Saturday, June 29, 2013

A morning's work drafting

 We had a late addition to my workload, so I headed in to work this morning to do some drafting.
I get so much done when I am alone in the room.
No interruptions!
I started the trouser pattern late yesterday afternoon, and finished it up before I started in on the waistcoat and jacket pattern.

I started with my basic grid set up, and draft to the measurements I have- then I modify where I think it is needed. In this case I am dealing with an eight inch chest to waist drop and a drop of five inches waist to hip. So a bigger broader chest and slim hip size. I made a little modification in the back   length as well splitting  the back and opening it up for a bit of a forward head/neck.

The jacket starts with my grid set up as well- and I made a mistake  in my set up, forgetting in a moment of thinking too fast that I had added seam allowance. So something looked odd.  I say it over and over to other cutter's apprentices and stitchers that if something looks wrong it probably is,  so stop and retrace your steps.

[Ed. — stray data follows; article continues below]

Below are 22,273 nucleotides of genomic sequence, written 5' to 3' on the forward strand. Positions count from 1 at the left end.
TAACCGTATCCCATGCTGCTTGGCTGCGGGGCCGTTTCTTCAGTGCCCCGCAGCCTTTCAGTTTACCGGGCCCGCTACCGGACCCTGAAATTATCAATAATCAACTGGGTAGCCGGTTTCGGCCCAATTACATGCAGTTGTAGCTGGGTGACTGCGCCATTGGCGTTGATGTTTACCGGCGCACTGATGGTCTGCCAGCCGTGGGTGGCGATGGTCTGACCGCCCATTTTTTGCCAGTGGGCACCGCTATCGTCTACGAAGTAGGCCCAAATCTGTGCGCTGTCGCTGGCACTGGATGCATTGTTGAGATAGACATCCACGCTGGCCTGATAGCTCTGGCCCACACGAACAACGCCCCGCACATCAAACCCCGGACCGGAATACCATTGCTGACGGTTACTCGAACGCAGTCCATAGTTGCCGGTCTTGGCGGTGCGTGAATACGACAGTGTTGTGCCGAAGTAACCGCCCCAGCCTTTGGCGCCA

I was drafting in pen to try to make it visible in photos, so you get to see the mess I made!
A bit further into the process, I think on paper, at this stage I change my mind and the lines as I make adjustments on the fly.
I made a further adjustment after getting the pattern cut out, I needed to create a bit more breadth in the upper chest area only.
I had to leave at noon, so I left it to percolate around in my head for the rest of the week end. The fabric should arrive Tuesday morning and I need to put the scissors to it right away.

Sorry about the photo quality, had to be quick about it all and of course the camera battery chose today to run low!

More later.....


  1. I'm new to reading your blog, could you elaborate more on your grid system. What books, if any, do you reccomend for men's pattern drafting?

  2. The grid set up is similar in most drafts. It consists of the topline which is the nape level, the scye depth, the waistline, hipline and hem. Vertical grid lines are CB, back width, armhole centre front, neck point, etc.
    Every cutter I know, has minor modifications in the placement of these lines.
    Not sure what to say about recommended books. Depends on what you want to produce, and your experience level.
    Try checking the resources listed on the Cutter and Tailor forum.